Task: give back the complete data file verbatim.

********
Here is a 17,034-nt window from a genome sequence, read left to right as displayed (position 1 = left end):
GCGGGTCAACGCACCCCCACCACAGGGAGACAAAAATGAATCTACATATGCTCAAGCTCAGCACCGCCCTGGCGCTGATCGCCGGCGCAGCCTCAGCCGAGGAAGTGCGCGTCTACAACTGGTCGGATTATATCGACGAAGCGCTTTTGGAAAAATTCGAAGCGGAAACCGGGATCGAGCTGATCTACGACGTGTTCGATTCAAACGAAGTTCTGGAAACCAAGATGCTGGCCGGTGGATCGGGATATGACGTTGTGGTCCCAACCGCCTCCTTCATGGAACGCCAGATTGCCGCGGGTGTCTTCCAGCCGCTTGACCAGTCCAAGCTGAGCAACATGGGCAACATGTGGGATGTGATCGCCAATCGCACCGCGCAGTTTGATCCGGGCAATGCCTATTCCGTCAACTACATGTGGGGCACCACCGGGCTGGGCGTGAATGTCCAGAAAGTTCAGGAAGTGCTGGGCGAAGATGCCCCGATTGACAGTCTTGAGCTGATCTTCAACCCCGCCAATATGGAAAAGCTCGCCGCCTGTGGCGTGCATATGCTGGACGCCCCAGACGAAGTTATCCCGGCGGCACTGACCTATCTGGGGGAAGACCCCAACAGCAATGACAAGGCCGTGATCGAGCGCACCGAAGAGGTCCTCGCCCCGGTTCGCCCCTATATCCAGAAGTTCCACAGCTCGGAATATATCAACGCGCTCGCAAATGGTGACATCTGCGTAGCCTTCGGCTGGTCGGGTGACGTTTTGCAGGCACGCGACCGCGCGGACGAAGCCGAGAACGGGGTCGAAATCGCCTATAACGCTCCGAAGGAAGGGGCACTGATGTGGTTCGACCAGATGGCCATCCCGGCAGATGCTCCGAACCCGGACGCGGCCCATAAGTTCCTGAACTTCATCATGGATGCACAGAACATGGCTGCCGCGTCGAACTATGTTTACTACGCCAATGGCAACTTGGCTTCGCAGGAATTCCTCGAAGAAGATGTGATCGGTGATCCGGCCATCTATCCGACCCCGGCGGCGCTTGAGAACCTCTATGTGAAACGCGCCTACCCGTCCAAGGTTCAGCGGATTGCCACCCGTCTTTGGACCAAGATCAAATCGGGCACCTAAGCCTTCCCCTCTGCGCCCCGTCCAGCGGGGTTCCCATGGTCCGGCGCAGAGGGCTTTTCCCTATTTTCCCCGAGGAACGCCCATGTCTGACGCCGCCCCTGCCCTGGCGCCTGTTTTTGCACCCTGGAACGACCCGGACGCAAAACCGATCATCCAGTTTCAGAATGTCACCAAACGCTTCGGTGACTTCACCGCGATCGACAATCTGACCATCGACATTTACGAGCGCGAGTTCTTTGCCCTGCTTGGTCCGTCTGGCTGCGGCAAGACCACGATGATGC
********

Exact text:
Here is a 17,034-nt window from a genome sequence, read left to right as displayed (position 1 = left end):
GCGGGTCAACGCACCCCCACCACAGGGAGACAAAAATGAATCTACATATGCTCAAGCTCAGCACCGCCCTGGCGCTGATCGCCGGCGCAGCCTCAGCCGAGGAAGTGCGCGTCTACAACTGGTCGGATTATATCGACGAAGCGCTTTTGGAAAAATTCGAAGCGGAAACCGGGATCGAGCTGATCTACGACGTGTTCGATTCAAACGAAGTTCTGGAAACCAAGATGCTGGCCGGTGGATCGGGATATGACGTTGTGGTCCCAACCGCCTCCTTCATGGAACGCCAGATTGCCGCGGGTGTCTTCCAGCCGCTTGACCAGTCCAAGCTGAGCAACATGGGCAACATGTGGGATGTGATCGCCAATCGCACCGCGCAGTTTGATCCGGGCAATGCCTATTCCGTCAACTACATGTGGGGCACCACCGGGCTGGGCGTGAATGTCCAGAAAGTTCAGGAAGTGCTGGGCGAAGATGCCCCGATTGACAGTCTTGAGCTGATCTTCAACCCCGCCAATATGGAAAAGCTCGCCGCCTGTGGCGTGCATATGCTGGACGCCCCAGACGAAGTTATCCCGGCGGCACTGACCTATCTGGGGGAAGACCCCAACAGCAATGACAAGGCCGTGATCGAGCGCACCGAAGAGGTCCTCGCCCCGGTTCGCCCCTATATCCAGAAGTTCCACAGCTCGGAATATATCAACGCGCTCGCAAATGGTGACATCTGCGTAGCCTTCGGCTGGTCGGGTGACGTTTTGCAGGCACGCGACCGCGCGGACGAAGCCGAGAACGGGGTCGAAATCGCCTATAACGCTCCGAAGGAAGGGGCACTGATGTGGTTCGACCAGATGGCCATCCCGGCAGATGCTCCGAACCCGGACGCGGCCCATAAGTTCCTGAACTTCATCATGGATGCACAGAACATGGCTGCCGCGTCGAACTATGTTTACTACGCCAATGGCAACTTGGCTTCGCAGGAATTCCTCGAAGAAGATGTGATCGGTGATCCGGCCATCTATCCGACCCCGGCGGCGCTTGAGAACCTCTATGTGAAACGCGCCTACCCGTCCAAGGTTCAGCGGATTGCCACCCGTCTTTGGACCAAGATCAAATCGGGCACCTAAGCCTTCCCCTCTGCGCCCCGTCCAGCGGGGTTCCCATGGTCCGGCGCAGAGGGCTTTTCCCTATTTTCCCCGAGGAACGCCCATGTCTGACGCCGCCCCTGCCCTGGCGCCTGTTTTTGCACCCTGGAACGACCCGGACGCAAAACCGATCATCCAGTTTCAGAATGTCACCAAACGCTTCGGTGACTTCACCGCGATCGACAATCTGACCATCGACATTTACGAGCGCGAGTTCTTTGCCCTGCTTGGTCCGTCTGGCTGCGGCAAGACCACGATGATGC